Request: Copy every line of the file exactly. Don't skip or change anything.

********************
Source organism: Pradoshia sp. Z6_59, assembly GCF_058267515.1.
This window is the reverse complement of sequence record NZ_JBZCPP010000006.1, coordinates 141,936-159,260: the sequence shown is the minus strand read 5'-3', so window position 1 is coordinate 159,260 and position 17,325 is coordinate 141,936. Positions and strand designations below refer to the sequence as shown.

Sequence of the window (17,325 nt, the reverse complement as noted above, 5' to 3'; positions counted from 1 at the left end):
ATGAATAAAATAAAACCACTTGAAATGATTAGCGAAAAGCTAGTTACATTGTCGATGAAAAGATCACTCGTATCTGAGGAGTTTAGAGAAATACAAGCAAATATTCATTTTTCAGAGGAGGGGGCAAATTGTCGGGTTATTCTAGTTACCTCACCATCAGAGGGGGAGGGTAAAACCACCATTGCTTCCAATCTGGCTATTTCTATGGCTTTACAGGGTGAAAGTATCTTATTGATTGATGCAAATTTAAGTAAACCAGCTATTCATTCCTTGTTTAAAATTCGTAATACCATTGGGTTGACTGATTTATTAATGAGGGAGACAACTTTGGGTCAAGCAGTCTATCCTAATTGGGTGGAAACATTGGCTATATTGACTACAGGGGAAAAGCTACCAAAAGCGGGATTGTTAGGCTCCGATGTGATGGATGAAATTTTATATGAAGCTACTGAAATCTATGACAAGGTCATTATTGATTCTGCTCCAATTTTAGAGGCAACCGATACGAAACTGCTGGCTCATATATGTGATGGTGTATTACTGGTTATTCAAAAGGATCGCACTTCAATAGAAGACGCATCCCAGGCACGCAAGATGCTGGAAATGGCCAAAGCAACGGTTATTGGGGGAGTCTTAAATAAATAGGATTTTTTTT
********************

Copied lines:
Source organism: Pradoshia sp. Z6_59, assembly GCF_058267515.1.
This window is the reverse complement of sequence record NZ_JBZCPP010000006.1, coordinates 141,936-159,260: the sequence shown is the minus strand read 5'-3', so window position 1 is coordinate 159,260 and position 17,325 is coordinate 141,936. Positions and strand designations below refer to the sequence as shown.

Sequence of the window (17,325 nt, the reverse complement as noted above, 5' to 3'; positions counted from 1 at the left end):
ATGAATAAAATAAAACCACTTGAAATGATTAGCGAAAAGCTAGTTACATTGTCGATGAAAAGATCACTCGTATCTGAGGAGTTTAGAGAAATACAAGCAAATATTCATTTTTCAGAGGAGGGGGCAAATTGTCGGGTTATTCTAGTTACCTCACCATCAGAGGGGGAGGGTAAAACCACCATTGCTTCCAATCTGGCTATTTCTATGGCTTTACAGGGTGAAAGTATCTTATTGATTGATGCAAATTTAAGTAAACCAGCTATTCATTCCTTGTTTAAAATTCGTAATACCATTGGGTTGACTGATTTATTAATGAGGGAGACAACTTTGGGTCAAGCAGTCTATCCTAATTGGGTGGAAACATTGGCTATATTGACTACAGGGGAAAAGCTACCAAAAGCGGGATTGTTAGGCTCCGATGTGATGGATGAAATTTTATATGAAGCTACTGAAATCTATGACAAGGTCATTATTGATTCTGCTCCAATTTTAGAGGCAACCGATACGAAACTGCTGGCTCATATATGTGATGGTGTATTACTGGTTATTCAAAAGGATCGCACTTCAATAGAAGACGCATCCCAGGCACGCAAGATGCTGGAAATGGCCAAAGCAACGGTTATTGGGGGAGTCTTAAATAAATAGGATTTTTTTT